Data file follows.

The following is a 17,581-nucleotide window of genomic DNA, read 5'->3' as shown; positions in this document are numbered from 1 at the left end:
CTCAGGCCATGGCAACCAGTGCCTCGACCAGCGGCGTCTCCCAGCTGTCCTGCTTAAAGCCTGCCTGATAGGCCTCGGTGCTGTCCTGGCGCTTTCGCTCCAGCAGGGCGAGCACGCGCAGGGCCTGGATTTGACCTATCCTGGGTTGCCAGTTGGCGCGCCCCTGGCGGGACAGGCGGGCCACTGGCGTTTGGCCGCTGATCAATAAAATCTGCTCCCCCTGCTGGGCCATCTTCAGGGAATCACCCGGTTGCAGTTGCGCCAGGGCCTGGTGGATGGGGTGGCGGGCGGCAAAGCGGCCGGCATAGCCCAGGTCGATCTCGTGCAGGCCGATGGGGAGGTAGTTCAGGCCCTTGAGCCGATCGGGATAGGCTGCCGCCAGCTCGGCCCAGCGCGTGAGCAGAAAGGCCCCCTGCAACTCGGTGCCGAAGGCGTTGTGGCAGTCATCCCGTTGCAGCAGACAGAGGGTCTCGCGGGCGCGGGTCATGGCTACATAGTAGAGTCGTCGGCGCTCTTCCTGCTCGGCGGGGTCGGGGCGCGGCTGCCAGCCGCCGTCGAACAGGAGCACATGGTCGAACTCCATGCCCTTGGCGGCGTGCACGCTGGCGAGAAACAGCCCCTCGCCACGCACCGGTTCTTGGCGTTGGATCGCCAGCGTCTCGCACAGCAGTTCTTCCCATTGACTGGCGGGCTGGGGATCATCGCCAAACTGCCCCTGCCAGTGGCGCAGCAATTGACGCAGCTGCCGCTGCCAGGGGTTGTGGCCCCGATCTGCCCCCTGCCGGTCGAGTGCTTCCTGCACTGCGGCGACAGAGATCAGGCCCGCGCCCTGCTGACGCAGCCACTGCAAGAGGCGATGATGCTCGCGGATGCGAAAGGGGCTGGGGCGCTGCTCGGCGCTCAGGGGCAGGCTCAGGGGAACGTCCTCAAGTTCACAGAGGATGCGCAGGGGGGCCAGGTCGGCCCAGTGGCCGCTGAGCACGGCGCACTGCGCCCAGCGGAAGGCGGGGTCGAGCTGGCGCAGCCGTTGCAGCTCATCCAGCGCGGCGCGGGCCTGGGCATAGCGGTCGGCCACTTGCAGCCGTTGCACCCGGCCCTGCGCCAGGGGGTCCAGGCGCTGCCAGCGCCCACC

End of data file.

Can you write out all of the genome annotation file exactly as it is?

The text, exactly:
The following is a 17,581-nucleotide window of genomic DNA, read 5'->3' as shown; positions in this document are numbered from 1 at the left end:
CTCAGGCCATGGCAACCAGTGCCTCGACCAGCGGCGTCTCCCAGCTGTCCTGCTTAAAGCCTGCCTGATAGGCCTCGGTGCTGTCCTGGCGCTTTCGCTCCAGCAGGGCGAGCACGCGCAGGGCCTGGATTTGACCTATCCTGGGTTGCCAGTTGGCGCGCCCCTGGCGGGACAGGCGGGCCACTGGCGTTTGGCCGCTGATCAATAAAATCTGCTCCCCCTGCTGGGCCATCTTCAGGGAATCACCCGGTTGCAGTTGCGCCAGGGCCTGGTGGATGGGGTGGCGGGCGGCAAAGCGGCCGGCATAGCCCAGGTCGATCTCGTGCAGGCCGATGGGGAGGTAGTTCAGGCCCTTGAGCCGATCGGGATAGGCTGCCGCCAGCTCGGCCCAGCGCGTGAGCAGAAAGGCCCCCTGCAACTCGGTGCCGAAGGCGTTGTGGCAGTCATCCCGTTGCAGCAGACAGAGGGTCTCGCGGGCGCGGGTCATGGCTACATAGTAGAGTCGTCGGCGCTCTTCCTGCTCGGCGGGGTCGGGGCGCGGCTGCCAGCCGCCGTCGAACAGGAGCACATGGTCGAACTCCATGCCCTTGGCGGCGTGCACGCTGGCGAGAAACAGCCCCTCGCCACGCACCGGTTCTTGGCGTTGGATCGCCAGCGTCTCGCACAGCAGTTCTTCCCATTGACTGGCGGGCTGGGGATCATCGCCAAACTGCCCCTGCCAGTGGCGCAGCAATTGACGCAGCTGCCGCTGCCAGGGGTTGTGGCCCCGATCTGCCCCCTGCCGGTCGAGTGCTTCCTGCACTGCGGCGACAGAGATCAGGCCCGCGCCCTGCTGACGCAGCCACTGCAAGAGGCGATGATGCTCGCGGATGCGAAAGGGGCTGGGGCGCTGCTCGGCGCTCAGGGGCAGGCTCAGGGGAACGTCCTCAAGTTCACAGAGGATGCGCAGGGGGGCCAGGTCGGCCCAGTGGCCGCTGAGCACGGCGCACTGCGCCCAGCGGAAGGCGGGGTCGAGCTGGCGCAGCCGTTGCAGCTCATCCAGCGCGGCGCGGGCCTGGGCATAGCGGTCGGCCACTTGCAGCCGTTGCACCCGGCCCTGCGCCAGGGGGTCCAGGCGCTGCCAGCGCCCACC